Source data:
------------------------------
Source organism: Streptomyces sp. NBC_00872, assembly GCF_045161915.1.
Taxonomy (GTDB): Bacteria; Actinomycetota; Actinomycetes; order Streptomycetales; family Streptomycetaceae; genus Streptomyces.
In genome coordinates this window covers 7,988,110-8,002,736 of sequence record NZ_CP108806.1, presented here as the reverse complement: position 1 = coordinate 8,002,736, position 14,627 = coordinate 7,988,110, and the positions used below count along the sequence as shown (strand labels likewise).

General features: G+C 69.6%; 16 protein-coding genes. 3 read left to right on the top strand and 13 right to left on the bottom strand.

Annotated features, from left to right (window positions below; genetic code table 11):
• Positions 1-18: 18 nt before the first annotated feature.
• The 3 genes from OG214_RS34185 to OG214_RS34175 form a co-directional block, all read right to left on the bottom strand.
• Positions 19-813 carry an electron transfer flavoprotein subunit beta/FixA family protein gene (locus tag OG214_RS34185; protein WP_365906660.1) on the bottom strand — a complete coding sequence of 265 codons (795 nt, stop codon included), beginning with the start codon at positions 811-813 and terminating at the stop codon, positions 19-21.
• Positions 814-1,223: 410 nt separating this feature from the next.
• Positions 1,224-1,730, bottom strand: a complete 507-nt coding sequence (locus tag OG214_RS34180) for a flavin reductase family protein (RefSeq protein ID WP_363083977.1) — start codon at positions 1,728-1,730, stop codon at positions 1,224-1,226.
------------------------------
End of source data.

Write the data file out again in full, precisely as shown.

Source organism: Streptomyces sp. NBC_00872, assembly GCF_045161915.1.
Taxonomy (GTDB): Bacteria; Actinomycetota; Actinomycetes; order Streptomycetales; family Streptomycetaceae; genus Streptomyces.
In genome coordinates this window covers 7,988,110-8,002,736 of sequence record NZ_CP108806.1, presented here as the reverse complement: position 1 = coordinate 8,002,736, position 14,627 = coordinate 7,988,110, and the positions used below count along the sequence as shown (strand labels likewise).

General features: G+C 69.6%; 16 protein-coding genes. 3 read left to right on the top strand and 13 right to left on the bottom strand.

Annotated features, from left to right (window positions below; genetic code table 11):
• Positions 1-18: 18 nt before the first annotated feature.
• The 3 genes from OG214_RS34185 to OG214_RS34175 form a co-directional block, all read right to left on the bottom strand.
• Positions 19-813 carry an electron transfer flavoprotein subunit beta/FixA family protein gene (locus tag OG214_RS34185; protein WP_365906660.1) on the bottom strand — a complete coding sequence of 265 codons (795 nt, stop codon included), beginning with the start codon at positions 811-813 and terminating at the stop codon, positions 19-21.
• Positions 814-1,223: 410 nt separating this feature from the next.
• Positions 1,224-1,730, bottom strand: a complete 507-nt coding sequence (locus tag OG214_RS34180) for a flavin reductase family protein (RefSeq protein ID WP_363083977.1) — start codon at positions 1,728-1,730, stop codon at positions 1,224-1,226.